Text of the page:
"You know nothing!" She stood within striking range of him now, her trident threatening. “In undeath you’ll worship and fear me—fawning over every word I say! The truth is what I make it. You’ll have no choice but to serve me!”
“No matter what you do, you’ll never be one of us. I was next in line—not you. Another will come, and you’ll grovel in the dust before him!”
The Queen’s eyes flashed as she reared back to plunge her weapon straight through Dragan’s heart. But just before the prongs tasted leather and flesh, her attack came to an abrupt halt in midair—as if the trident had instead been thrust into a stone wall. Immediately sensing the interferer, Saedus cursed and whirled to face the lich…
Yet it wasn’t Poltoros alone who’d intruded on her moment of triumph. The steward was there, indeed…and it was his arcane magic that’d hindered her. But also standing nearby was a tall, dark-haired man with a naked blade in his hand and the recovered Diadem of the Gazer sitting his brow—and Dragan’s missing breastplate strapped to his torso.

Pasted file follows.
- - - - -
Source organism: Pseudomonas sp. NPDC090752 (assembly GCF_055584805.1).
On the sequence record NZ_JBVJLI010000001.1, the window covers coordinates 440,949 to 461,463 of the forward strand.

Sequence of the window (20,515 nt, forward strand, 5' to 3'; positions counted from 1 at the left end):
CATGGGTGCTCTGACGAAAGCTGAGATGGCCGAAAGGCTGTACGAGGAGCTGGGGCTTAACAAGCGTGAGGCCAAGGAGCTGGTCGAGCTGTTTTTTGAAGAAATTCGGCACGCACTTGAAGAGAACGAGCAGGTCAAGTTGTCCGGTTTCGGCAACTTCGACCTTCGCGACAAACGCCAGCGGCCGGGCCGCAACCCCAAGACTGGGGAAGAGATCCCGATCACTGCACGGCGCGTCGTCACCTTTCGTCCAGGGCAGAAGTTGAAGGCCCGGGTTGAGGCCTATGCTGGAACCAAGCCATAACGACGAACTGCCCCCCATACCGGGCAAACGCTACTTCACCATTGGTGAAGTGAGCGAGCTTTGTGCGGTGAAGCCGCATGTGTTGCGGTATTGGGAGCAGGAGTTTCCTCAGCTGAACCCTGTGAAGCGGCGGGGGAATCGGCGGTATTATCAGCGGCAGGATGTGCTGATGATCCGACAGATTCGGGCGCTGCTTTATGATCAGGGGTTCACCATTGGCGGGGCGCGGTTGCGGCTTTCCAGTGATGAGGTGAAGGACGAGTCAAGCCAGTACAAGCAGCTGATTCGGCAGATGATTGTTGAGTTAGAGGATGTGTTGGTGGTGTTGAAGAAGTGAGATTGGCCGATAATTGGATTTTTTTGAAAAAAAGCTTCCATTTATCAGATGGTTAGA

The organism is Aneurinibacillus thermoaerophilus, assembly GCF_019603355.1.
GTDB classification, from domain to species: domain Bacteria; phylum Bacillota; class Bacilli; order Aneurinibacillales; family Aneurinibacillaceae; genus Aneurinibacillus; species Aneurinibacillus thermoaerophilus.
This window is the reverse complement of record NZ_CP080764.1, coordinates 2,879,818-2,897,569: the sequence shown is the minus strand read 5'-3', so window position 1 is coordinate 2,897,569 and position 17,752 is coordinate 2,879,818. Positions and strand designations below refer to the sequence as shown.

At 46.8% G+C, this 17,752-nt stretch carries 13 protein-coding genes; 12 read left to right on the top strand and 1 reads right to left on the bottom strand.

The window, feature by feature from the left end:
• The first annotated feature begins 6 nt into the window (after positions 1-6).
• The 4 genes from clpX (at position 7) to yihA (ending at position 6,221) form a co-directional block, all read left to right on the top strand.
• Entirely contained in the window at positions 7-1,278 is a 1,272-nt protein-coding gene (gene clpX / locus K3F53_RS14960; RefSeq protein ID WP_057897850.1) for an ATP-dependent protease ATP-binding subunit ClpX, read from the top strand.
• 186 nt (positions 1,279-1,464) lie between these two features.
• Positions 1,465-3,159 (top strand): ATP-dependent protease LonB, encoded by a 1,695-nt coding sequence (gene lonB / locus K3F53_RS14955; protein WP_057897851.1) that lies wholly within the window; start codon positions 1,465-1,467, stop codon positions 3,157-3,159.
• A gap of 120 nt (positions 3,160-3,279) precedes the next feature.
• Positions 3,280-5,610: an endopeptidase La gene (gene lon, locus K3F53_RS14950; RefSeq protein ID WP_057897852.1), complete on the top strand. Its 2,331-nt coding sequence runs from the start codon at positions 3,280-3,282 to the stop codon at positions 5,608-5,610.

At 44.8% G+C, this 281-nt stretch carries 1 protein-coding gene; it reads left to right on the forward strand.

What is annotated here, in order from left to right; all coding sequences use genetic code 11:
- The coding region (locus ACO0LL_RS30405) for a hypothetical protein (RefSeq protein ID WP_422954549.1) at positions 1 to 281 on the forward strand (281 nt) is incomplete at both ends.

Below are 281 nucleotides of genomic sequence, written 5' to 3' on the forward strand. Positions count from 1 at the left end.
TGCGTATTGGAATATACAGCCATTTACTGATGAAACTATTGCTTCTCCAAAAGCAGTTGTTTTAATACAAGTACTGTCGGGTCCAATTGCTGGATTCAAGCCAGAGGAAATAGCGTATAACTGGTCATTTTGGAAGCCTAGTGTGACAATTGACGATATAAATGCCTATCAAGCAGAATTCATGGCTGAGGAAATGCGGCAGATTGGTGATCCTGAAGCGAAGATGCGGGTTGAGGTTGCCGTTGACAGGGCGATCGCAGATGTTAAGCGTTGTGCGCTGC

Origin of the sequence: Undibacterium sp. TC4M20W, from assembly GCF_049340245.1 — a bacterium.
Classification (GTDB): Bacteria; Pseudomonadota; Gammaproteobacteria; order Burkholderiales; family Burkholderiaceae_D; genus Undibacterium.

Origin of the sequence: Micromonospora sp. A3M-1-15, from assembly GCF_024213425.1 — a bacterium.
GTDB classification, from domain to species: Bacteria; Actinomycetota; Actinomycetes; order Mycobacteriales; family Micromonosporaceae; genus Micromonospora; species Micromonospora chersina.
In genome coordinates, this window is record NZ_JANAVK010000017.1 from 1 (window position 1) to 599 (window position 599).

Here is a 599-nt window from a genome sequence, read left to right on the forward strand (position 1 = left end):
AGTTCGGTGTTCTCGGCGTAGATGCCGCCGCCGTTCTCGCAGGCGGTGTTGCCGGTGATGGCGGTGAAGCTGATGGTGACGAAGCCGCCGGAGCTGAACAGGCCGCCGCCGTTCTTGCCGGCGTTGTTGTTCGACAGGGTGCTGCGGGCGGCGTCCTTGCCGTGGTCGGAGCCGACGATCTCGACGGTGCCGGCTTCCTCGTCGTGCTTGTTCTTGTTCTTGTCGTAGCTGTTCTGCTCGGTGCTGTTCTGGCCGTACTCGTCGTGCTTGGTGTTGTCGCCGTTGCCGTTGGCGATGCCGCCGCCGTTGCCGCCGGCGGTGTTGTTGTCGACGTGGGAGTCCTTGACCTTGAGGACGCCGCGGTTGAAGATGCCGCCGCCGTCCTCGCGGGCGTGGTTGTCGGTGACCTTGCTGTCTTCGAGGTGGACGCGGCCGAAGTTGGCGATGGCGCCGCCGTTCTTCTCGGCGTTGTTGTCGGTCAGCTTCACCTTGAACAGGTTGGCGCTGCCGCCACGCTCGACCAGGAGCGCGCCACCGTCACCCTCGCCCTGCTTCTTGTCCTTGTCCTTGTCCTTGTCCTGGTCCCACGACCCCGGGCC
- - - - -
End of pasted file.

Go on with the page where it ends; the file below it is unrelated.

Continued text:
Saedus had kept her mouth open to continue railing as she spun around, but instead the combined shock of her servant’s willfulness and the Domalin prince’s unexpected showing left her temporarily speechless. No doubt she was torn as to which one of them to set upon first.
“Surprised to see me?” offered Baeldrin, seizing advantage of her hesitation. He wore a strange look on his face: one caught somewhere between exhilaration and wariness. The former was a culmination of his plan to get to this very spot, whereas the latter was a more natural reaction to the odds stacked against him. He believed in the power he wielded…but here were two others with mastery far exceeding his own. Somehow he managed to hold a pretentious grin as his eyes darted back and forth between his sworn enemy and the questionable ally beside him—yet at the same time he was nervously gripping his hilt so tightly that his knuckles went white. His free hand was balled in a fist at his side.
It took only one glance at Poltoros, however, to see that the steward wasn’t well. Leaning on his tyberwood staff for support, his hooded and masked head drooping, the lich’s appearance was in sharp contrast to Saedus’ alert form.
“Taking after your poor dead father, Baeldrin?” returned the witch at last, a broad smile winning over her initial scowl. “Cowards all your lives, only to find some petty courage in your final moments? A surprise indeed!—and a welcome one at that. You’ve spared me the trouble of hunting you down!”